Social and behavioral scientists caution that you must be careful when you use the “convert communicator” tactic. If the converts bash their own group too much, they lose persuasive powers and credibility. They must hold on to some essence of their original group identity while revealing this specific decision is about not being able to align that identity with this particular candidate.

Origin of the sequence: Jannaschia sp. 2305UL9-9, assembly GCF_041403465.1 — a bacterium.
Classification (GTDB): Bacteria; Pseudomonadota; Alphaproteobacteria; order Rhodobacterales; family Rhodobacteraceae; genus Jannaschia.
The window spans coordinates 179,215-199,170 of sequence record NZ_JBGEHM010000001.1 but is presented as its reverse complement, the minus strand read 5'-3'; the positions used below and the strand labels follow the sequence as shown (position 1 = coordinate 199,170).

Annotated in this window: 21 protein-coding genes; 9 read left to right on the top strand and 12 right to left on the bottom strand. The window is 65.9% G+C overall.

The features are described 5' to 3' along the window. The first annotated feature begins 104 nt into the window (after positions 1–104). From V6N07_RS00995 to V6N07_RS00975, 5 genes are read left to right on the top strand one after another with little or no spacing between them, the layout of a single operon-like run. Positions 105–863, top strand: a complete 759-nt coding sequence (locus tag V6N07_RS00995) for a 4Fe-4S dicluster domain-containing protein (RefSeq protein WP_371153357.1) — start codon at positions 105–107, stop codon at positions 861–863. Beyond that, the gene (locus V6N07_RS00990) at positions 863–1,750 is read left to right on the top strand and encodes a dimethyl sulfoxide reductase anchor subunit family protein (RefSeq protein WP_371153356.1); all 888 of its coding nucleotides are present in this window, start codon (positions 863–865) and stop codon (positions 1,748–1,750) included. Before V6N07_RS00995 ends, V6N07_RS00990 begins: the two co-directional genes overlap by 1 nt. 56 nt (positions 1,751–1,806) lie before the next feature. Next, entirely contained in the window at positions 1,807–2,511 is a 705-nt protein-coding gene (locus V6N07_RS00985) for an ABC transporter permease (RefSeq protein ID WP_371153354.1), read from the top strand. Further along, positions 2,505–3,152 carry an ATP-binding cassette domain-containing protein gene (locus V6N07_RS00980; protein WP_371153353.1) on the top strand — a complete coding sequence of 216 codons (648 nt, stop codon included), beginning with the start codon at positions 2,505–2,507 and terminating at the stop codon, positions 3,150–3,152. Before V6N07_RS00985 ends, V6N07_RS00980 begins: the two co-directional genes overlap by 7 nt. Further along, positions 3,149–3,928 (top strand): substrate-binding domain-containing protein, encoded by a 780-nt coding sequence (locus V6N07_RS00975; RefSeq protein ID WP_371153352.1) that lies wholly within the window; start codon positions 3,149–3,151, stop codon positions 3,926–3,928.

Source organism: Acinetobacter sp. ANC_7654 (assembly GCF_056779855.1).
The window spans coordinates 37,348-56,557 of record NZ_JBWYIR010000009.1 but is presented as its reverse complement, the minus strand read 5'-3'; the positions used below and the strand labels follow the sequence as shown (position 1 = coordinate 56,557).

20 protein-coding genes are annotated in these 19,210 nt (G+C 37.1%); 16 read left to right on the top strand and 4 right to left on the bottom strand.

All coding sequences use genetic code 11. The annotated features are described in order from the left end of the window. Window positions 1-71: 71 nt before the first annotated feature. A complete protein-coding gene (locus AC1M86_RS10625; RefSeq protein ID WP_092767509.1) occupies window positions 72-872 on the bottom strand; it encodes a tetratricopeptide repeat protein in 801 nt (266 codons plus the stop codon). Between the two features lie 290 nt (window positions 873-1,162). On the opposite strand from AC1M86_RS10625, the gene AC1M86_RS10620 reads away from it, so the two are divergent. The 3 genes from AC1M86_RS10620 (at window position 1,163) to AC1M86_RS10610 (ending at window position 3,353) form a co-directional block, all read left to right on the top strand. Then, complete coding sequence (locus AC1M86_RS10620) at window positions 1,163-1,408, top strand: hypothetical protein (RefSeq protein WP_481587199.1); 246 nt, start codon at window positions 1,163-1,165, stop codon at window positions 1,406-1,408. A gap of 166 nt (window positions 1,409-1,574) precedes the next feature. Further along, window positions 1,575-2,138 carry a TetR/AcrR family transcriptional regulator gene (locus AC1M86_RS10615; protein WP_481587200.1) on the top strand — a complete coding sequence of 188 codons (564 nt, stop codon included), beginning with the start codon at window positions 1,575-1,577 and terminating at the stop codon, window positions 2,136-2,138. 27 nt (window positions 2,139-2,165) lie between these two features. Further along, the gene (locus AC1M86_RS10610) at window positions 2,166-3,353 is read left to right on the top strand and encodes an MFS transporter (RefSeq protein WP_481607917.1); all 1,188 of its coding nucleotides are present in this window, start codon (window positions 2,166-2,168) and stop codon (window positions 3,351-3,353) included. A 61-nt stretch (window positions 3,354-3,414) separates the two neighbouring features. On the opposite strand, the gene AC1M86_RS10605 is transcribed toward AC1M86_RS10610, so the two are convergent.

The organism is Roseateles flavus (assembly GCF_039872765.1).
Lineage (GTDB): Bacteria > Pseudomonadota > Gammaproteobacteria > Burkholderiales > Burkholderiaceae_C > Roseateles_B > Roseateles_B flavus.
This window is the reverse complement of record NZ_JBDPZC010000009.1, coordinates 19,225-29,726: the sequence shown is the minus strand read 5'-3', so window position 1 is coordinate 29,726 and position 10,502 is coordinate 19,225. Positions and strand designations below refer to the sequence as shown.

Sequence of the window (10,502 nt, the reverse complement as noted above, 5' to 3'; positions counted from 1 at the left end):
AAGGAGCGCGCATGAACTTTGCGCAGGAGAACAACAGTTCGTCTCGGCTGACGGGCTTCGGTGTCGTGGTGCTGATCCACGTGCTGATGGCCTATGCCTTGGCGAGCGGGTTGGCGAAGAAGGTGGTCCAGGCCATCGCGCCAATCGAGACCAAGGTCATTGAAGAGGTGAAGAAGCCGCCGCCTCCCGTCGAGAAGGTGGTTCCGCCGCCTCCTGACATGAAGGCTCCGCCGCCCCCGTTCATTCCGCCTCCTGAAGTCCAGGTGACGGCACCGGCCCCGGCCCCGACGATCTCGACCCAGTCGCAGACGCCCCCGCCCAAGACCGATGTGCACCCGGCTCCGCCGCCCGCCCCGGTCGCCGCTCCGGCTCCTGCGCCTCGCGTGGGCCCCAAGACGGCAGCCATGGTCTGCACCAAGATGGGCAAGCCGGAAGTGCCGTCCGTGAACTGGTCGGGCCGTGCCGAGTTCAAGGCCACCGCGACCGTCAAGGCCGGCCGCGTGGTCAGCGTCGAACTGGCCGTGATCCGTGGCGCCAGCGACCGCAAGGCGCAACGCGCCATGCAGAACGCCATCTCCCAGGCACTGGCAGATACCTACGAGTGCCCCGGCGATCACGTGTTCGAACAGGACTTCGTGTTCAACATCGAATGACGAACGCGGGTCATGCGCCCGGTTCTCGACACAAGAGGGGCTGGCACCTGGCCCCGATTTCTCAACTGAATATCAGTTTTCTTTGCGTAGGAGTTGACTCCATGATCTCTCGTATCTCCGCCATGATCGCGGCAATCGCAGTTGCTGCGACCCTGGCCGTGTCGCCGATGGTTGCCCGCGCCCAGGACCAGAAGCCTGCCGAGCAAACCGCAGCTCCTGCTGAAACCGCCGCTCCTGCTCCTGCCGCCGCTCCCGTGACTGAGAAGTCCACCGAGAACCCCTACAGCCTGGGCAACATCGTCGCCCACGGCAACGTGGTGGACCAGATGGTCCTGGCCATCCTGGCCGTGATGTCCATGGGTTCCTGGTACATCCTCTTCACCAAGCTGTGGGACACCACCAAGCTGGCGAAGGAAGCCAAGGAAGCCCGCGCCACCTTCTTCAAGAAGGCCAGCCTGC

Eric Johnson, professor of marketing and codirector of the Center for Decision Sciences at Columbia Business School, says this principle is known as self-congruence, meaning people must square their behavior and choices with their identity. How do you do that? “You tell yourself you are still a Republican but dismiss this out-of-favor candidate as not a real Republican.” Johnson also points out that successful convert communicators can give others permission to follow suit rather than feeling they are hanging out there on their own.